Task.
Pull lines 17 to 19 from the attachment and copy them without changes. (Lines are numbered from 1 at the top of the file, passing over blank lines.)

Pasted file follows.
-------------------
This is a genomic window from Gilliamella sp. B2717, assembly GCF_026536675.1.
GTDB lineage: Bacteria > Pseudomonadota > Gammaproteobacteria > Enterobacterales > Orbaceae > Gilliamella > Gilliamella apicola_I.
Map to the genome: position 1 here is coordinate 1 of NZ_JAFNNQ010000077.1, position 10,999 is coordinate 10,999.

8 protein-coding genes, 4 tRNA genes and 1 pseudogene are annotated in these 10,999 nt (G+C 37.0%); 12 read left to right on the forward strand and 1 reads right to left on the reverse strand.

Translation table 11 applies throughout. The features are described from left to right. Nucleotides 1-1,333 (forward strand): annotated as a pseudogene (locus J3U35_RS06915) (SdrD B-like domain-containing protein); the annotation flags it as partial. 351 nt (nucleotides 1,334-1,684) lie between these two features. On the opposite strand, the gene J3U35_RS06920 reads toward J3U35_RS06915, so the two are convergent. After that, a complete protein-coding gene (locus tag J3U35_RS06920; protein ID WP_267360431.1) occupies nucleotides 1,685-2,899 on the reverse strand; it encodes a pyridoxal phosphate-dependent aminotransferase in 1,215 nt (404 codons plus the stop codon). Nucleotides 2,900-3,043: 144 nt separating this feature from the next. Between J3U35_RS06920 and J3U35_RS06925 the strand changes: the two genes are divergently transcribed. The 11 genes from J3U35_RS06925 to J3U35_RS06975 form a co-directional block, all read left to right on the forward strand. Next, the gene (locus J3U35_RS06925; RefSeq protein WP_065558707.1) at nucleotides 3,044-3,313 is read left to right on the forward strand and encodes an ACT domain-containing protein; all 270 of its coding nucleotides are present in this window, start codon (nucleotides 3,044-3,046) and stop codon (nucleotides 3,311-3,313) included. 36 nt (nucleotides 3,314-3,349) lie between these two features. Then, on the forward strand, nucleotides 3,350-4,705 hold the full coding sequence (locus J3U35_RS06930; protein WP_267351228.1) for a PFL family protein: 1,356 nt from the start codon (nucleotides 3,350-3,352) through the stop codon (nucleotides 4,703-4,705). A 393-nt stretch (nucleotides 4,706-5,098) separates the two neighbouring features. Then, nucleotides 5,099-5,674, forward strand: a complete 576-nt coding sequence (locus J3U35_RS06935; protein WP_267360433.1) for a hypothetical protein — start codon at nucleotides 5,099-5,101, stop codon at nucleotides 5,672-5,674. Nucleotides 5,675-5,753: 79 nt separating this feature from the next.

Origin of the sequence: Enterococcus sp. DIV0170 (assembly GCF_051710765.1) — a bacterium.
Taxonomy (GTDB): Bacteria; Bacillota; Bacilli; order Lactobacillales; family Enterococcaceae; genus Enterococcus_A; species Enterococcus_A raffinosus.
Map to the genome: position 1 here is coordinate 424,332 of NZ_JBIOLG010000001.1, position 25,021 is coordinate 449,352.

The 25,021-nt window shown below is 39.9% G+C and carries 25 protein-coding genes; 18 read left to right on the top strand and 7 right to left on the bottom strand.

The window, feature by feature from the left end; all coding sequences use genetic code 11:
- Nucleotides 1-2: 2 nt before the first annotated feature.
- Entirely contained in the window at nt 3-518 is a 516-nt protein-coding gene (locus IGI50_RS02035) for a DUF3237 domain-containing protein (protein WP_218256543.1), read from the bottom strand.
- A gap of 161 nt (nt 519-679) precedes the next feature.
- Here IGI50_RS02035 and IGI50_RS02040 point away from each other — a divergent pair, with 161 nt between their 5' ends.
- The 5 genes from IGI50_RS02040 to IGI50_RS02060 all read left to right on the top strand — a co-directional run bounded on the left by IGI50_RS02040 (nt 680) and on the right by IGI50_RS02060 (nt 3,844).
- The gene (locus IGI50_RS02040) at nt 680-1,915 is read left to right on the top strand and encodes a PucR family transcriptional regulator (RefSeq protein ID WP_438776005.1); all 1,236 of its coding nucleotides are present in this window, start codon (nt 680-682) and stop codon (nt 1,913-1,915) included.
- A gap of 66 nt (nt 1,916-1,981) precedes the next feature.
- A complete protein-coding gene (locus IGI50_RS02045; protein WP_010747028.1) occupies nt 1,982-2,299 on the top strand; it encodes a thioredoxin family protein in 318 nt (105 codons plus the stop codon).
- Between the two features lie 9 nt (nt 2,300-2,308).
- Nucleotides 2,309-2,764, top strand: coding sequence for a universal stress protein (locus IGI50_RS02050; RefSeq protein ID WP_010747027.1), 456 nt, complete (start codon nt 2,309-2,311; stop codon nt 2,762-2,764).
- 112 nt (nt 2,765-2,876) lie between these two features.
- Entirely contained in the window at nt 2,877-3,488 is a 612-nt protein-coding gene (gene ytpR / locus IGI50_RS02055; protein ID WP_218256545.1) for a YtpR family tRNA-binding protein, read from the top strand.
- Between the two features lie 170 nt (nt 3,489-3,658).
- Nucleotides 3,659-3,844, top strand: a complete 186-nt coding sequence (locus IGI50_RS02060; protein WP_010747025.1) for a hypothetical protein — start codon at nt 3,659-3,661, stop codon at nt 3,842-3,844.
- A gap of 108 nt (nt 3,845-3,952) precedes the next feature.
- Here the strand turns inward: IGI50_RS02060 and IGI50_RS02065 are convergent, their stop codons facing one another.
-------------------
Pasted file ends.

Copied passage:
- A gap of 66 nt (nt 1,916-1,981) precedes the next feature.
- A complete protein-coding gene (locus IGI50_RS02045; protein WP_010747028.1) occupies nt 1,982-2,299 on the top strand; it encodes a thioredoxin family protein in 318 nt (105 codons plus the stop codon).
- Between the two features lie 9 nt (nt 2,300-2,308).